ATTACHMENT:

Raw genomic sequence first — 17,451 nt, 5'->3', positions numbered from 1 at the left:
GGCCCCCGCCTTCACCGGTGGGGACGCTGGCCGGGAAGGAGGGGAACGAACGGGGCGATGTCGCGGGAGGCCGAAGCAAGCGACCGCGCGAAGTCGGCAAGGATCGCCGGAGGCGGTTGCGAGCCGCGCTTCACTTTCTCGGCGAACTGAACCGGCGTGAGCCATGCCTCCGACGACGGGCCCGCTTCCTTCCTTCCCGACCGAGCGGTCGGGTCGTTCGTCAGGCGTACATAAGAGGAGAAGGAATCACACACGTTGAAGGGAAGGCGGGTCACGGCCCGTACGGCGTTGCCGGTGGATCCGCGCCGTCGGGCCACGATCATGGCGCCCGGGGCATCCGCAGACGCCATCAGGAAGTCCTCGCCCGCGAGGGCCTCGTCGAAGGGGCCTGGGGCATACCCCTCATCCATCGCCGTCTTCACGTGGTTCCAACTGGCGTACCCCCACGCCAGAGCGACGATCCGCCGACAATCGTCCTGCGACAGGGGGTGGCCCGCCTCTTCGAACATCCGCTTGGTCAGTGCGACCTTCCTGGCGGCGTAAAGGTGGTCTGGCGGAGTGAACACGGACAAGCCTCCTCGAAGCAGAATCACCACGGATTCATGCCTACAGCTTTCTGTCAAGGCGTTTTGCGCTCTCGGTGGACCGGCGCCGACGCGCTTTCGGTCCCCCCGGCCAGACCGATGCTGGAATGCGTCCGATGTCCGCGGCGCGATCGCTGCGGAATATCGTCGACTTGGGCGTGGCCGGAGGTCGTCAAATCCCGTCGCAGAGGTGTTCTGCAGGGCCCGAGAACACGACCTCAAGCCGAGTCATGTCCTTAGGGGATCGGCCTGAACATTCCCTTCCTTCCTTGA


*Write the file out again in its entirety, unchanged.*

Raw genomic sequence first — 17,451 nt, 5'->3', positions numbered from 1 at the left:
GGCCCCCGCCTTCACCGGTGGGGACGCTGGCCGGGAAGGAGGGGAACGAACGGGGCGATGTCGCGGGAGGCCGAAGCAAGCGACCGCGCGAAGTCGGCAAGGATCGCCGGAGGCGGTTGCGAGCCGCGCTTCACTTTCTCGGCGAACTGAACCGGCGTGAGCCATGCCTCCGACGACGGGCCCGCTTCCTTCCTTCCCGACCGAGCGGTCGGGTCGTTCGTCAGGCGTACATAAGAGGAGAAGGAATCACACACGTTGAAGGGAAGGCGGGTCACGGCCCGTACGGCGTTGCCGGTGGATCCGCGCCGTCGGGCCACGATCATGGCGCCCGGGGCATCCGCAGACGCCATCAGGAAGTCCTCGCCCGCGAGGGCCTCGTCGAAGGGGCCTGGGGCATACCCCTCATCCATCGCCGTCTTCACGTGGTTCCAACTGGCGTACCCCCACGCCAGAGCGACGATCCGCCGACAATCGTCCTGCGACAGGGGGTGGCCCGCCTCTTCGAACATCCGCTTGGTCAGTGCGACCTTCCTGGCGGCGTAAAGGTGGTCTGGCGGAGTGAACACGGACAAGCCTCCTCGAAGCAGAATCACCACGGATTCATGCCTACAGCTTTCTGTCAAGGCGTTTTGCGCTCTCGGTGGACCGGCGCCGACGCGCTTTCGGTCCCCCCGGCCAGACCGATGCTGGAATGCGTCCGATGTCCGCGGCGCGATCGCTGCGGAATATCGTCGACTTGGGCGTGGCCGGAGGTCGTCAAATCCCGTCGCAGAGGTGTTCTGCAGGGCCCGAGAACACGACCTCAAGCCGAGTCATGTCCTTAGGGGATCGGCCTGAACATTCCCTTCCTTCCTTGA